Measure Jitter across the network

Jitter is usually introduced by network devices themselves, and can be slightly more complicated to measure than simple throughput or latency. Packets being buffered, queued, and switched around a network all introduce small delays that tend to add up, and are measured as the jitter the end connections experience. There are three common ways to measure jitter. The first involves comparing send and receive timestamps on pairs of packets transmitted as such:

  1. Transmit and receive time of the first packet in the pair
  2. Transmit and receive time of the second packet in the pair

The methods to measure are inter-arrival histograms, capturing and post-processing (e.g. reviewing packet captures), or the utilization of tools that measure jitter in real-time. For in depth jitter measurement information, reference RFC4689, or see this article, which is a great write-up on jitter.

Test for transmission errors

Error rate measurement is something that can and should be observed during the rest of the testing steps, and is monitored by regularly observing switch, router, and individual interface error counts. Direct testing of error rate involves resetting or noting the current value of the error rate counters at the send and receive origins, as well as on any network equipment in between those endpoints that you control.

Network Emulators

A network emulator (simulator) can be helpful when testing the intricacies of the large, complex networks that exist today. Wikipedia has a great list of simulators that can serve this purpose well. Many allow the recording and re-play of production network traffic to observe behavior of a new circuit under “production”-type loads. The network should be closely observed while replaying or generating traffic with the simulator, during transfers, or during regular utilization of the network, while error counts are monitored for any increase. Any packet loss within a network you control end to end (non-internet) should be investigated as anything from an overloaded or faulty switch, faulty switch port, or even a faulty cable can cause errors, which are not normal under any circumstances.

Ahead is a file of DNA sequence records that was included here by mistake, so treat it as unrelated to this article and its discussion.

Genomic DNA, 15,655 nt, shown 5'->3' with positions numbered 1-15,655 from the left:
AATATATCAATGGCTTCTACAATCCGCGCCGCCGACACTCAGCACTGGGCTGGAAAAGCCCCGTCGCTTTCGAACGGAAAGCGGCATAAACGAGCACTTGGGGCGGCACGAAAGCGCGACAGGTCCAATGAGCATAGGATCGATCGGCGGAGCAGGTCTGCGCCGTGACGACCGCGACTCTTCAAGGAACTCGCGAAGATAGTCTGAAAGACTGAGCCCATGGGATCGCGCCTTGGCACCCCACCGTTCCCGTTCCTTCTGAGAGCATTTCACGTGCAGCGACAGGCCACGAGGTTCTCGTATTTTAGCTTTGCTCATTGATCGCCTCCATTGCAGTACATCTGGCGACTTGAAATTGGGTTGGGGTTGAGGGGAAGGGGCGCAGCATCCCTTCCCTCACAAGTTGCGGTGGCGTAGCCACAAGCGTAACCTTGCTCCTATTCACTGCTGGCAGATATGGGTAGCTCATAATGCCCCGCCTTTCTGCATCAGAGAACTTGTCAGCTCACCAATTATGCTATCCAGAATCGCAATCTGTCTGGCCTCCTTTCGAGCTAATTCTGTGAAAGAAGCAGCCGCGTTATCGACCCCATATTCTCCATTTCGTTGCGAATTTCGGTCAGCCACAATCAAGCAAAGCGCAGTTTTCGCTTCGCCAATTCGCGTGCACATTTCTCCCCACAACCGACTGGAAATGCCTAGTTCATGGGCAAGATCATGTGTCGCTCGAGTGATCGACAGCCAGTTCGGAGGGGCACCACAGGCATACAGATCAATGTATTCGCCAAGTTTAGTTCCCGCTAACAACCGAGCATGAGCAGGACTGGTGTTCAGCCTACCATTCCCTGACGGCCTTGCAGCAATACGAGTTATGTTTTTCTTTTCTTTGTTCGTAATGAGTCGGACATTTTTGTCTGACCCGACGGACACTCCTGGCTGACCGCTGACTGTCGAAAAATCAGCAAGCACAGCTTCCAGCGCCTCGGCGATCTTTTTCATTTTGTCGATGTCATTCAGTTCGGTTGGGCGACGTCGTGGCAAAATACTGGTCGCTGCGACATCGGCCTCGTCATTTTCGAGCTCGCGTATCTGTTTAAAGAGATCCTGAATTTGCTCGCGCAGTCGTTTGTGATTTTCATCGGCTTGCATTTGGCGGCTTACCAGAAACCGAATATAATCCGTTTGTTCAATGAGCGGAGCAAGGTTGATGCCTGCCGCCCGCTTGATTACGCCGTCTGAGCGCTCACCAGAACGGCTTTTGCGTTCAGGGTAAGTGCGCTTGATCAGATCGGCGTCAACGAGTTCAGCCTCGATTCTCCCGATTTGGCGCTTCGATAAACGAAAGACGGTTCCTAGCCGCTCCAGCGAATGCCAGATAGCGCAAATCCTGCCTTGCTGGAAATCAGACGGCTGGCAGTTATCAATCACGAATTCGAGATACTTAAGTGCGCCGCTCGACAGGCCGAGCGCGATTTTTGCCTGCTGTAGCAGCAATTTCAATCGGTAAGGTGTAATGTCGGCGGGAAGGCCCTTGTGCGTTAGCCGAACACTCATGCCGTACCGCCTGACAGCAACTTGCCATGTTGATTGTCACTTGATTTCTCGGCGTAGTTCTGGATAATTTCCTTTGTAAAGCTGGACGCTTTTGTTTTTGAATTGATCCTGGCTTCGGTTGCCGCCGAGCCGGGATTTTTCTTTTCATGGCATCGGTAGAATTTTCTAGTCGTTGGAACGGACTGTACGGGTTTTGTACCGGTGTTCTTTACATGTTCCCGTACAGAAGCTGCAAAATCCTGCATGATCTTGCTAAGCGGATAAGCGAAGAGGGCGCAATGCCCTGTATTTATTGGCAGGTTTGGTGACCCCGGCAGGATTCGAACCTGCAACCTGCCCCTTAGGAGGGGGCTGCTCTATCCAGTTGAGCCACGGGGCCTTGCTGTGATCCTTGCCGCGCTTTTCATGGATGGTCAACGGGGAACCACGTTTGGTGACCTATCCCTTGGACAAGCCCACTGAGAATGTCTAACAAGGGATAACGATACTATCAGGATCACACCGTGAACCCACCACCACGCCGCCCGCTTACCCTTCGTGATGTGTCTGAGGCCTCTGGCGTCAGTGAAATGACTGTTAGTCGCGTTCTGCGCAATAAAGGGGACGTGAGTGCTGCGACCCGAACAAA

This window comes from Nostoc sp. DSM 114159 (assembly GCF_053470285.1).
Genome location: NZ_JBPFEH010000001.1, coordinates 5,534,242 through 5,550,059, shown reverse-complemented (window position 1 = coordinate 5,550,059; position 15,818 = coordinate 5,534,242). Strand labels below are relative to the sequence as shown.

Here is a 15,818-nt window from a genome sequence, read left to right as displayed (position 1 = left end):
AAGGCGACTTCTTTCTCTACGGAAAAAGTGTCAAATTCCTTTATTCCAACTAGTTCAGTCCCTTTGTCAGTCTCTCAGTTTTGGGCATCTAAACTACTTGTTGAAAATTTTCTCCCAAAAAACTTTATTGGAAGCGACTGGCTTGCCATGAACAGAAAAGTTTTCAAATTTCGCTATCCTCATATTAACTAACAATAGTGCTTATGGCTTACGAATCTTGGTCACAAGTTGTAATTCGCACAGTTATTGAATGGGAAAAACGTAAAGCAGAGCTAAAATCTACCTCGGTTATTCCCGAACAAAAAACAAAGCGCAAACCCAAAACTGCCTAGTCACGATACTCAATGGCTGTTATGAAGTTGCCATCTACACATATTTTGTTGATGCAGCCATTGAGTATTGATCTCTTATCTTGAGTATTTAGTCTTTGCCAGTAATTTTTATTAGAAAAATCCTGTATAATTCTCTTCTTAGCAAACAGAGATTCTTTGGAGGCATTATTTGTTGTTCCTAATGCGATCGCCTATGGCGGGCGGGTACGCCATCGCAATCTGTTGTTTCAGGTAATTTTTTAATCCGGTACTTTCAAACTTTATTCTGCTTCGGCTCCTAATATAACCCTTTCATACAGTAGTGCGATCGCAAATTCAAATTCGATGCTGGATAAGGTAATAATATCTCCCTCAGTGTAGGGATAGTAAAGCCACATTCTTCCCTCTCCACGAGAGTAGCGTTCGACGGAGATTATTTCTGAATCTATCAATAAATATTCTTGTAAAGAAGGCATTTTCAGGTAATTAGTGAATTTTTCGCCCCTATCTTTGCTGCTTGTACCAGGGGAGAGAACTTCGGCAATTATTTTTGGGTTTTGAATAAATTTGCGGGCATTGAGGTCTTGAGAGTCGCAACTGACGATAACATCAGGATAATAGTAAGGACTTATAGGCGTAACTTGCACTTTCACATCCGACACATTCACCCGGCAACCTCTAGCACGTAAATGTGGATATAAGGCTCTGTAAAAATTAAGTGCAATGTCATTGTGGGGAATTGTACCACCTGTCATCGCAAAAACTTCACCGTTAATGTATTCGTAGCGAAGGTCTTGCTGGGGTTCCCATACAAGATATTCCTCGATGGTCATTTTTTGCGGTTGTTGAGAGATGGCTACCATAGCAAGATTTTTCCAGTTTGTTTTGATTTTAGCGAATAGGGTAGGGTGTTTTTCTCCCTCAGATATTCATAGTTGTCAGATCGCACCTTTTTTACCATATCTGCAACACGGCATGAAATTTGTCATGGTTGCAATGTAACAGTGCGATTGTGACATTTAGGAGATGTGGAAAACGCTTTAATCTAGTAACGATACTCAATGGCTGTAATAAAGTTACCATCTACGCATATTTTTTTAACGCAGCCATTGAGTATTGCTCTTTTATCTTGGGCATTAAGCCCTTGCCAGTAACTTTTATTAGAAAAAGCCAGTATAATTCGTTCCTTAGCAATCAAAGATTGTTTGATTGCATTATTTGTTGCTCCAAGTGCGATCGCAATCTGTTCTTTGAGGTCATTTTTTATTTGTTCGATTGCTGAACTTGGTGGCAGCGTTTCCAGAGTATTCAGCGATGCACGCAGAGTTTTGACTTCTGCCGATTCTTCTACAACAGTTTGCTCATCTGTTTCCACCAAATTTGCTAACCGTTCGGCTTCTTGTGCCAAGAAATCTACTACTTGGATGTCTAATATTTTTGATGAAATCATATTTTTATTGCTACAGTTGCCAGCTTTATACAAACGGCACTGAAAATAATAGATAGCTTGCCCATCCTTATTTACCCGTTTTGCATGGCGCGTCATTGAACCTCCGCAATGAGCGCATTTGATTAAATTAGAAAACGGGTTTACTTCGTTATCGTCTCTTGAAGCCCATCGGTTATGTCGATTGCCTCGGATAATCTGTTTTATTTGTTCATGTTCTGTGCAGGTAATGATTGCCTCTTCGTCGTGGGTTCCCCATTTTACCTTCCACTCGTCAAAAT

When measuring error rate across the public internet, as you do not control all the hardware along the path, some errors can be expected and must be tolerated, and indeed this is accounted for in most equipment and protocols designed to traverse the internet with everything from buffers to error detection and retransmission algorithms. If the measured error rate is consistent, and is affecting your ability to perform a task, options can include changing carriers, or in cases where the traffic is considered important enough, construction of private circuits between sites; both options can be costly, with costs exponentially higher the farther away the sites are. If this is not an option, you might try working with your carriers support team to improve the situation.

Post Testing

Once testing has been completed, and any discovered problems addressed, you should have baseline measurements for bandwidth & throughput, latency, jitter, and packet loss and/or errors common to the different segments of your network. Monitoring the network for anomalies and large deviations from these established, baseline measurements will ensure that your network is and continues to operate at peak performance. The specifics of configuring monitoring are beyond the scope of this article, but suffice to say once you’ve tuned your alerting thresholds to minimize noise, yet not silence real issues, you can rest soundly knowing that should any sign of a problem arise, your monitoring system should quickly let you know.


Links & Helpful resources:
https://technet.microsoft.com/en-us/library/cc938654.aspx
https://technet.microsoft.com/en-us/library/cc938652.aspx
http://staffwww.dcs.shef.ac.uk/people/J.Winkler/NetworkPerformanceAnalysis/lectureNotesStudent.pdf